Mapping the Human Proteome

Posted on June 1, 2008  Comments (0)

The human genome is old news. Next stop: the human proteome

Unlike the genome, which remains essentially static between cell types and over time, the proteome is tremendously dynamic, changing constantly in response to cell-cell signalling and environmental stimuli. Thus even though -with some small exceptions – every cell in your body carries the same genome, the proteome can be wildly different between different tissues and can change rapidly over time

At the very least, large-scale analysis of the human proteome should allow researchers to tentatively place many of our currently anonymous genes into functional pathways. That’s a step forward for personal genomics: knowing that you have a loss-of-function mutation in a gene that may be involved in cholesterol biosynthesis is a lot more useful (in terms of guiding further clinical testing) than simply knowing that you have a mutation in hypothetical gene C11orf68.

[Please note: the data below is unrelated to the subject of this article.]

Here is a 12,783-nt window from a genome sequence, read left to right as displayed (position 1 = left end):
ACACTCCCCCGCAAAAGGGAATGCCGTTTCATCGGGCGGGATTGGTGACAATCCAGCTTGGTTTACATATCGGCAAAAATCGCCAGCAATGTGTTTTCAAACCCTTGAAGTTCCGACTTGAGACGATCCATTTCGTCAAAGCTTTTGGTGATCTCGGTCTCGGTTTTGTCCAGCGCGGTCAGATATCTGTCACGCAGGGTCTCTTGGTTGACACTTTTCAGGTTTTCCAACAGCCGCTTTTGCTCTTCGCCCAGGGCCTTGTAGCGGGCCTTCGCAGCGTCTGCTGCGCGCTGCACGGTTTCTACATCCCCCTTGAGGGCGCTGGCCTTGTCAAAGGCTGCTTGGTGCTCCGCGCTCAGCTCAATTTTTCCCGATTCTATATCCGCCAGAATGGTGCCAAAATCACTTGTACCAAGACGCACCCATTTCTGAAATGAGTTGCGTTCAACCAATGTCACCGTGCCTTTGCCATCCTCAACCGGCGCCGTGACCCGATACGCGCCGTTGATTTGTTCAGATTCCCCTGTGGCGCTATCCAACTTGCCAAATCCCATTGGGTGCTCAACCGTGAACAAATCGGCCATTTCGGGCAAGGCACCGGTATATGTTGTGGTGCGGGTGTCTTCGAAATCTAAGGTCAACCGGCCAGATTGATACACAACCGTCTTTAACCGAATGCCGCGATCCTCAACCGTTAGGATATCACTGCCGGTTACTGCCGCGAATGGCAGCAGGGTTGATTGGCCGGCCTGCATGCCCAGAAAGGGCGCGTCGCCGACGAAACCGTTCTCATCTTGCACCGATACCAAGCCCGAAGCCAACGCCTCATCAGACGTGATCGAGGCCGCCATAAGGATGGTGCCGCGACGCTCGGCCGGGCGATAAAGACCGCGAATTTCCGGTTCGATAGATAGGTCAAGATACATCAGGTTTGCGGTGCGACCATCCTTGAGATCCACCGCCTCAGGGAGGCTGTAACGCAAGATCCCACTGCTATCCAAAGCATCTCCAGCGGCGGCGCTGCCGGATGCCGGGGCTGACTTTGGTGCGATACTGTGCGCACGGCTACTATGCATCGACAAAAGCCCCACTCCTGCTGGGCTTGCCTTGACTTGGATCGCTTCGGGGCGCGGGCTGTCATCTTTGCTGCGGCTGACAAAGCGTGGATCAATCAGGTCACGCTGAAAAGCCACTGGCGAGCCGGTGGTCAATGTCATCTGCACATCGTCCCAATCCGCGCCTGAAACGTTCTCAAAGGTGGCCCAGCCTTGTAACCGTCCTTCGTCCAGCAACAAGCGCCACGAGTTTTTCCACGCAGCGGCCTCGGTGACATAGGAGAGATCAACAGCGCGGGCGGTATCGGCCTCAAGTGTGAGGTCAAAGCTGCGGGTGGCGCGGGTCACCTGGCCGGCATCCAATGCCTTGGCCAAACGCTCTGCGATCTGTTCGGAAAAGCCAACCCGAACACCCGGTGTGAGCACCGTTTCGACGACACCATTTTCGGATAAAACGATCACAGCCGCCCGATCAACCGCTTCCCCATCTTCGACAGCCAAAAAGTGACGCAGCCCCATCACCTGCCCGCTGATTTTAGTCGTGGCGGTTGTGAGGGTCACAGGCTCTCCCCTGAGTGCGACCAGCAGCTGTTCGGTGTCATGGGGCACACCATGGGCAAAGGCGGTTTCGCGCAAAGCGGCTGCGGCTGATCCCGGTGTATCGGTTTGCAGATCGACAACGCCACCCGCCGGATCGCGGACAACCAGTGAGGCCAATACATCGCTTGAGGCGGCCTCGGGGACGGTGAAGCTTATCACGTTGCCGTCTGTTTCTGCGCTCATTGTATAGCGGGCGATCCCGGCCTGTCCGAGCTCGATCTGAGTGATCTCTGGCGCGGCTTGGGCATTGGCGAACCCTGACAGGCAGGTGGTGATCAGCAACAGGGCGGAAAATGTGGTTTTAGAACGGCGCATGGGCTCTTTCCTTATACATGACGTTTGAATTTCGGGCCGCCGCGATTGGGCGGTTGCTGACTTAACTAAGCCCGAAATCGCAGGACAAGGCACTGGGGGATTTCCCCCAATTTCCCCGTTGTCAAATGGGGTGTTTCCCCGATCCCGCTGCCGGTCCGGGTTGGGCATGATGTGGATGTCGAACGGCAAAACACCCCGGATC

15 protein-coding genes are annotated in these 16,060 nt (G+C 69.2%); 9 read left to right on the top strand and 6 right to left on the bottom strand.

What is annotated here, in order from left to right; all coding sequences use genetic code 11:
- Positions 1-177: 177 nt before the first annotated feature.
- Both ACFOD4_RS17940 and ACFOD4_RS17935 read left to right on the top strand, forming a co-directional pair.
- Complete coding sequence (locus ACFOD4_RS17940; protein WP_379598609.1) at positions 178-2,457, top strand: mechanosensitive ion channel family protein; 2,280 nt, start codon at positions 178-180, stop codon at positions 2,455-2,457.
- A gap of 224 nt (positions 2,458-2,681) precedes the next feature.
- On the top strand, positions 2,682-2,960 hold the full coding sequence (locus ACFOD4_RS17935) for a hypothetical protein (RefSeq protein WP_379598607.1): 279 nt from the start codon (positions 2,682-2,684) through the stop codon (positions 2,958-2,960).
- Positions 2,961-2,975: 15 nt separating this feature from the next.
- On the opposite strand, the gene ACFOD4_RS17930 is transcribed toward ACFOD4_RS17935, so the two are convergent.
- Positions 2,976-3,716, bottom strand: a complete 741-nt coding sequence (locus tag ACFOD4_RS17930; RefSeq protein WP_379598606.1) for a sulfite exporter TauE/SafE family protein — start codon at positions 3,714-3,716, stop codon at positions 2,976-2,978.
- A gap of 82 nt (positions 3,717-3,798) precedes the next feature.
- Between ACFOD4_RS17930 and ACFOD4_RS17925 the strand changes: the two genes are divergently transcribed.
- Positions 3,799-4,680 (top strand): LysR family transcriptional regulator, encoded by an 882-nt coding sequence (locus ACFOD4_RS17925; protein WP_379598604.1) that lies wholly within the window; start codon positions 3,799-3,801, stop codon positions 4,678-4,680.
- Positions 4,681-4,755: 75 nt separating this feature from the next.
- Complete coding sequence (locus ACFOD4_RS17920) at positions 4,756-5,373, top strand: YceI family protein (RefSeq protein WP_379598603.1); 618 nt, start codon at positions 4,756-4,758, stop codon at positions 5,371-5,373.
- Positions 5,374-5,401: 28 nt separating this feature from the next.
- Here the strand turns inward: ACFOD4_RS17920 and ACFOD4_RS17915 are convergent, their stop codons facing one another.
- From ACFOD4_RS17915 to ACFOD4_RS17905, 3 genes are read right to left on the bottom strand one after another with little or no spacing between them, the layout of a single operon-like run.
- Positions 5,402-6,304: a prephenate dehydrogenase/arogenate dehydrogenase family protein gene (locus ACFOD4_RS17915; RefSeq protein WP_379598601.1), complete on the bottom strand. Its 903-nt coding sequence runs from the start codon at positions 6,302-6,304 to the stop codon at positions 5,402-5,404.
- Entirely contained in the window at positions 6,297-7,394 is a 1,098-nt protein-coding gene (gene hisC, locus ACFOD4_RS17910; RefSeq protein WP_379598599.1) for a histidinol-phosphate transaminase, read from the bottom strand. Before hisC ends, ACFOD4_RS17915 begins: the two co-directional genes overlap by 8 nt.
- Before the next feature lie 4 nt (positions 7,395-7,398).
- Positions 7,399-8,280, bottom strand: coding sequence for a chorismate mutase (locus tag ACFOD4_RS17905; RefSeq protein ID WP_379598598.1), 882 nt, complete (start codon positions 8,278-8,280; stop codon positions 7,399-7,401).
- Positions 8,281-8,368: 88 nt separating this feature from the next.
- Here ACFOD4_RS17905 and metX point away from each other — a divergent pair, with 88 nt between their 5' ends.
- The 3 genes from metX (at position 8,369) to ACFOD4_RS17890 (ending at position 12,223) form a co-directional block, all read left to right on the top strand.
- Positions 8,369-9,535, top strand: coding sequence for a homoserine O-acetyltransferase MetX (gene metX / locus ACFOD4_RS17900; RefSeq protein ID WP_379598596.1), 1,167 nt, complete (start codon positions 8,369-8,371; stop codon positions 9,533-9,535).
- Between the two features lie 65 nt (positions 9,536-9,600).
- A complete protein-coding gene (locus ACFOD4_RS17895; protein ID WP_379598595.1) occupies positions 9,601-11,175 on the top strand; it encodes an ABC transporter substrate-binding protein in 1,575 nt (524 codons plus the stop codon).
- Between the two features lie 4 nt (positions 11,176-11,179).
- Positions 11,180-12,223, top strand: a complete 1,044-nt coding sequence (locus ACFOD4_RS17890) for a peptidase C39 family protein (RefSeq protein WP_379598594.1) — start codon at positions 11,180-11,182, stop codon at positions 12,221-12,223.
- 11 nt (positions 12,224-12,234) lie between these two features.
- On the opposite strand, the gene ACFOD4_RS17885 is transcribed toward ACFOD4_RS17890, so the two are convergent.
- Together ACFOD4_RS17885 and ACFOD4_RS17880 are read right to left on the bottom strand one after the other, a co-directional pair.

Related: $500m human map to trump DNA projectHuman proteome project: 21000 genes/1 protein, 10 years, $1 billion?Protein Knotsposts tagged: protein

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